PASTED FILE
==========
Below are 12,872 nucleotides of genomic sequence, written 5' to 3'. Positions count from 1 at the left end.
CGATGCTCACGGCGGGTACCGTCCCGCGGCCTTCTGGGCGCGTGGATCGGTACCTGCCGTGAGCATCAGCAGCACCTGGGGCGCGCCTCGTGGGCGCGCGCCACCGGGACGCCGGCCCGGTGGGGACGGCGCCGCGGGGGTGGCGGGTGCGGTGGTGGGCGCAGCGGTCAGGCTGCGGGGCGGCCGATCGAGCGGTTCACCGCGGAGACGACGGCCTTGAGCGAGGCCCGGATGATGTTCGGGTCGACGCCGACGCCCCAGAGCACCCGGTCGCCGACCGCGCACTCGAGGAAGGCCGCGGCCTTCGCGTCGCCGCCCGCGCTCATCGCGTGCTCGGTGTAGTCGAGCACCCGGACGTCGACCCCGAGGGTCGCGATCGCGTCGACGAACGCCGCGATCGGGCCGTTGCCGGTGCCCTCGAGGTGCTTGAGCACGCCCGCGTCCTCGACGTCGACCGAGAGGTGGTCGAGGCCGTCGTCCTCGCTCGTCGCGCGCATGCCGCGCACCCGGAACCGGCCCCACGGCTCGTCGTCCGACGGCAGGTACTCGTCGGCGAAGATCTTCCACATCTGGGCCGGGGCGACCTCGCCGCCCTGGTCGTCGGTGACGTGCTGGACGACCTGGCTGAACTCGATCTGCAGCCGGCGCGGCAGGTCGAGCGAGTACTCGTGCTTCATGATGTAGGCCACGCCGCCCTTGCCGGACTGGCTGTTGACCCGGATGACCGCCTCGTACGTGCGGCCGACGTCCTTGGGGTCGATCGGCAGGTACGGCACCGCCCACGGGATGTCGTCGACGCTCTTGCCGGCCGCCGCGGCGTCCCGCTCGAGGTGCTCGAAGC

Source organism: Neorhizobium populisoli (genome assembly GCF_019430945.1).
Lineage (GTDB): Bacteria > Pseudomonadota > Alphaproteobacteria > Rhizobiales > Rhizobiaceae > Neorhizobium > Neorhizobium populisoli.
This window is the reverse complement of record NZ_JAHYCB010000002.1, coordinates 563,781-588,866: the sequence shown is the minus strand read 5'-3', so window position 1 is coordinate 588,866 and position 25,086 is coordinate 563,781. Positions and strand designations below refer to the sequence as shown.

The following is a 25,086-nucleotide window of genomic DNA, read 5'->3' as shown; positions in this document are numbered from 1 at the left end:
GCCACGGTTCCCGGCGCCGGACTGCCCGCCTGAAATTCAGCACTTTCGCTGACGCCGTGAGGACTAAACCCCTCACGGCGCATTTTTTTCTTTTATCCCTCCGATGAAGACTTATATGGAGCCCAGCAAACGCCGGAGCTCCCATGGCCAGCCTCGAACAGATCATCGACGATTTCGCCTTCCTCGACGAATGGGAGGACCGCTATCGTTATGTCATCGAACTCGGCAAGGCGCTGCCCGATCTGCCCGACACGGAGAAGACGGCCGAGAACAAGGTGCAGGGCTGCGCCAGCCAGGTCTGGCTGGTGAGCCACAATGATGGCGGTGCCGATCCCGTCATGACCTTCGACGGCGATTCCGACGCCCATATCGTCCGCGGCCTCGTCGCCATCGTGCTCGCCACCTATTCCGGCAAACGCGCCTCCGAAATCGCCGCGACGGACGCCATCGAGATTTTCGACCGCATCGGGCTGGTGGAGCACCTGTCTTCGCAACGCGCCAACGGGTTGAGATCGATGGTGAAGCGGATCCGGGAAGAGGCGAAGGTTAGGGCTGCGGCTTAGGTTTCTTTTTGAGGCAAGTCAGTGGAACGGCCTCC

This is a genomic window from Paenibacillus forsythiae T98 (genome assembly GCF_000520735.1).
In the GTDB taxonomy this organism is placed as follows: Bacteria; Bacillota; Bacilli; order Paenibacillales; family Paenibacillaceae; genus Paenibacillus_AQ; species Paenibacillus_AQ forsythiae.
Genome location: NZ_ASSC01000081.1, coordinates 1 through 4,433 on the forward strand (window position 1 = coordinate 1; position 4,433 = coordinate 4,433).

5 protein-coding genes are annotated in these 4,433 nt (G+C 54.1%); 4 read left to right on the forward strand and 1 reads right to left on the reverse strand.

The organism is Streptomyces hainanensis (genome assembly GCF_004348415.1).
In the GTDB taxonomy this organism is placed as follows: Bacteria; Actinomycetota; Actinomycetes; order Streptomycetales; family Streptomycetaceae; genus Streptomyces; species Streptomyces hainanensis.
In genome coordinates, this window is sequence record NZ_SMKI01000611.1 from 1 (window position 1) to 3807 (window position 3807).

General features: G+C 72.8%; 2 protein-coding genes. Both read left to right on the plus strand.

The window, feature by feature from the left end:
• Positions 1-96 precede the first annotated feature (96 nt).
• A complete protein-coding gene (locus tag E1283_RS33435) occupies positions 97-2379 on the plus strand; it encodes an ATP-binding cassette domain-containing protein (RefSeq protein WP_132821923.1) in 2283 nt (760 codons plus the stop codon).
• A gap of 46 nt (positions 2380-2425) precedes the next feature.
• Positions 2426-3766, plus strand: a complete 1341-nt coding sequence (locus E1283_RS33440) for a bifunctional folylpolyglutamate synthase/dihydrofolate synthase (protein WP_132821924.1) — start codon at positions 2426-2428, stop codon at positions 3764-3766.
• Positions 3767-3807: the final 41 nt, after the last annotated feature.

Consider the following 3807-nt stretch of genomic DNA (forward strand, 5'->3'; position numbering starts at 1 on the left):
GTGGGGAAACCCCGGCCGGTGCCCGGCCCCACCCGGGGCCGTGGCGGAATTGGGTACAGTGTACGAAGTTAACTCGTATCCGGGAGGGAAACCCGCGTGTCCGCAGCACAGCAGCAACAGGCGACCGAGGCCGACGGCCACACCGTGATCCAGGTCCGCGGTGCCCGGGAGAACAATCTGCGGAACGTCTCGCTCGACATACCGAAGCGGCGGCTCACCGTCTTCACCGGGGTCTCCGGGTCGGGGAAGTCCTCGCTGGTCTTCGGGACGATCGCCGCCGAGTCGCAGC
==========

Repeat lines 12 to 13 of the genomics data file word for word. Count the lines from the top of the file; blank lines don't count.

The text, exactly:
The organism is Streptomyces hainanensis (genome assembly GCF_004348415.1).
In the GTDB taxonomy this organism is placed as follows: Bacteria; Actinomycetota; Actinomycetes; order Streptomycetales; family Streptomycetaceae; genus Streptomyces; species Streptomyces hainanensis.